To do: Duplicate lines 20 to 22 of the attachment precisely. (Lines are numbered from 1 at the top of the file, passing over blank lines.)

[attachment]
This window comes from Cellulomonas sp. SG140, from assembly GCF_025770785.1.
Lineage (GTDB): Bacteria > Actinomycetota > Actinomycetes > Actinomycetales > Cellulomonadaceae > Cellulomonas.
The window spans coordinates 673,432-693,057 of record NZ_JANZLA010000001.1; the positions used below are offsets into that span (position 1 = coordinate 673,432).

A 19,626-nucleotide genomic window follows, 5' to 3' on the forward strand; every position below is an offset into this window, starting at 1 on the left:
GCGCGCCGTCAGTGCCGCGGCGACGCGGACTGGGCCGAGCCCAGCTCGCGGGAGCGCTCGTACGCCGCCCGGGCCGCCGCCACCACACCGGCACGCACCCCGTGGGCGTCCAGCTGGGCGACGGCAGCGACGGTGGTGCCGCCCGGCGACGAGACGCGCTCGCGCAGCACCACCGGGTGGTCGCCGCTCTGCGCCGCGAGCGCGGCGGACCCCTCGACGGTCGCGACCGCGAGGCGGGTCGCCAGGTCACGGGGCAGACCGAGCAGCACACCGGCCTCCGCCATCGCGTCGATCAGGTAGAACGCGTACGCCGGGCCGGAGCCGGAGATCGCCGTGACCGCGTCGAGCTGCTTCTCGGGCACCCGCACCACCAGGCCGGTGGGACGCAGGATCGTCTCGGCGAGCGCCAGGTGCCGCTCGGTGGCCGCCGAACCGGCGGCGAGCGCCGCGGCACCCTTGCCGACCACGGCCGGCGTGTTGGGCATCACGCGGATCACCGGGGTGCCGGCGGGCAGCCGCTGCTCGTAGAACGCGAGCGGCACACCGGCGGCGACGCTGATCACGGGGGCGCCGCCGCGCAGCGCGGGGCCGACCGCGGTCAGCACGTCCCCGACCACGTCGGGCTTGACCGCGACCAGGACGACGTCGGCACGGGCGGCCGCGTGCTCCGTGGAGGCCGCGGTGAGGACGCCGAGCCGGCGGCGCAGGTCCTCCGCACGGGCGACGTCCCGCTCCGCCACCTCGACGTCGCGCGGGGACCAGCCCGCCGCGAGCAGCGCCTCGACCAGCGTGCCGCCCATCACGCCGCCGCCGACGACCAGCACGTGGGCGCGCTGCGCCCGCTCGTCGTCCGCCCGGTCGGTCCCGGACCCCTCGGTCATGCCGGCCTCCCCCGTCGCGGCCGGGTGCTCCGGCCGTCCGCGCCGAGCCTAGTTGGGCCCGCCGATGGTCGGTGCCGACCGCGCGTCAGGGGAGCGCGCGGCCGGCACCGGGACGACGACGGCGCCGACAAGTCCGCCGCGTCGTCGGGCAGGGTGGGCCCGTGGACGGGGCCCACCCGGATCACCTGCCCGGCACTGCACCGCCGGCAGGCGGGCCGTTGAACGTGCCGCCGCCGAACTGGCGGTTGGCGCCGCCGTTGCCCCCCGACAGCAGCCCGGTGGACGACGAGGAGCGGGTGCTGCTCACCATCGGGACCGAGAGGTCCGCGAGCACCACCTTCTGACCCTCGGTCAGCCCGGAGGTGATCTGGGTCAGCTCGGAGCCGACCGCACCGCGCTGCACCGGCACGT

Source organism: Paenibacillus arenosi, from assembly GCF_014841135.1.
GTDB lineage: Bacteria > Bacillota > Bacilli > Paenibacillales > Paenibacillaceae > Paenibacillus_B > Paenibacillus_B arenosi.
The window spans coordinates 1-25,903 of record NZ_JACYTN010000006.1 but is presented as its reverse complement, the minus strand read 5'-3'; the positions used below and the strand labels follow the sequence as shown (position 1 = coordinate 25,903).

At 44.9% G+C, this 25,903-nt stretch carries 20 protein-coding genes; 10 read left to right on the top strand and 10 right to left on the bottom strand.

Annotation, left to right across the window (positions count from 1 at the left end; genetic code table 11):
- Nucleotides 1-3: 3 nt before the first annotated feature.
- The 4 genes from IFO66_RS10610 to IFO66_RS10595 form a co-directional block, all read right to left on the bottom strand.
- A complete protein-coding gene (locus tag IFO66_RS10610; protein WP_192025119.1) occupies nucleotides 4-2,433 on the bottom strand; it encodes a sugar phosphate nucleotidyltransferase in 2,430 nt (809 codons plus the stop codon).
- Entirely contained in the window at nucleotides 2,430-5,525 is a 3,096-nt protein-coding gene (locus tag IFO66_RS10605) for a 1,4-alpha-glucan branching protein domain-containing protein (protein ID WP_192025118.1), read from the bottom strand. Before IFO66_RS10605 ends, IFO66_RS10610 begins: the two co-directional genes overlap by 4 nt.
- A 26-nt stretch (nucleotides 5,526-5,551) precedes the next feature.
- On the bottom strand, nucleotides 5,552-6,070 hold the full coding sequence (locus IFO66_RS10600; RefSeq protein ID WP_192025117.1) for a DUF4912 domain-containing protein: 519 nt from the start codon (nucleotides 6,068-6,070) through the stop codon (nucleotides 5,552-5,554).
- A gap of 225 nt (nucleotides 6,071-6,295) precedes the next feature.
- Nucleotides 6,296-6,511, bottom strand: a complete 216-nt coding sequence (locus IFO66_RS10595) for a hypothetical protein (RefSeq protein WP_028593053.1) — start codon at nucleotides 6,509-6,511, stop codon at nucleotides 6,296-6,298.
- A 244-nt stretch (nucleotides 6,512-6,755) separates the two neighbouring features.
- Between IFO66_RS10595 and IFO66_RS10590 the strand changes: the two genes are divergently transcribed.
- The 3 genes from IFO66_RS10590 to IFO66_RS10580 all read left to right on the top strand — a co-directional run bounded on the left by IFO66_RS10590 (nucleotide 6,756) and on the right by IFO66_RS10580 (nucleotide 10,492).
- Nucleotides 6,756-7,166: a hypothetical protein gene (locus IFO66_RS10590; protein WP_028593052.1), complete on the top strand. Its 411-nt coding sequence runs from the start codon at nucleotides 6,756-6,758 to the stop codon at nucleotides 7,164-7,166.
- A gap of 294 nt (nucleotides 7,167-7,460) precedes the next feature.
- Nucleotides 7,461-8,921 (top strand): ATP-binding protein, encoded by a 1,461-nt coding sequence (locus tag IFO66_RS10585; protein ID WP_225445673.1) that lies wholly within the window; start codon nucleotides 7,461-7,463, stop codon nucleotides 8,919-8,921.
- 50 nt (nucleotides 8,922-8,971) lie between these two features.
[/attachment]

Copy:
- Between IFO66_RS10595 and IFO66_RS10590 the strand changes: the two genes are divergently transcribed.
- The 3 genes from IFO66_RS10590 to IFO66_RS10580 all read left to right on the top strand — a co-directional run bounded on the left by IFO66_RS10590 (nucleotide 6,756) and on the right by IFO66_RS10580 (nucleotide 10,492).
- Nucleotides 6,756-7,166: a hypothetical protein gene (locus IFO66_RS10590; protein WP_028593052.1), complete on the top strand. Its 411-nt coding sequence runs from the start codon at nucleotides 6,756-6,758 to the stop codon at nucleotides 7,164-7,166.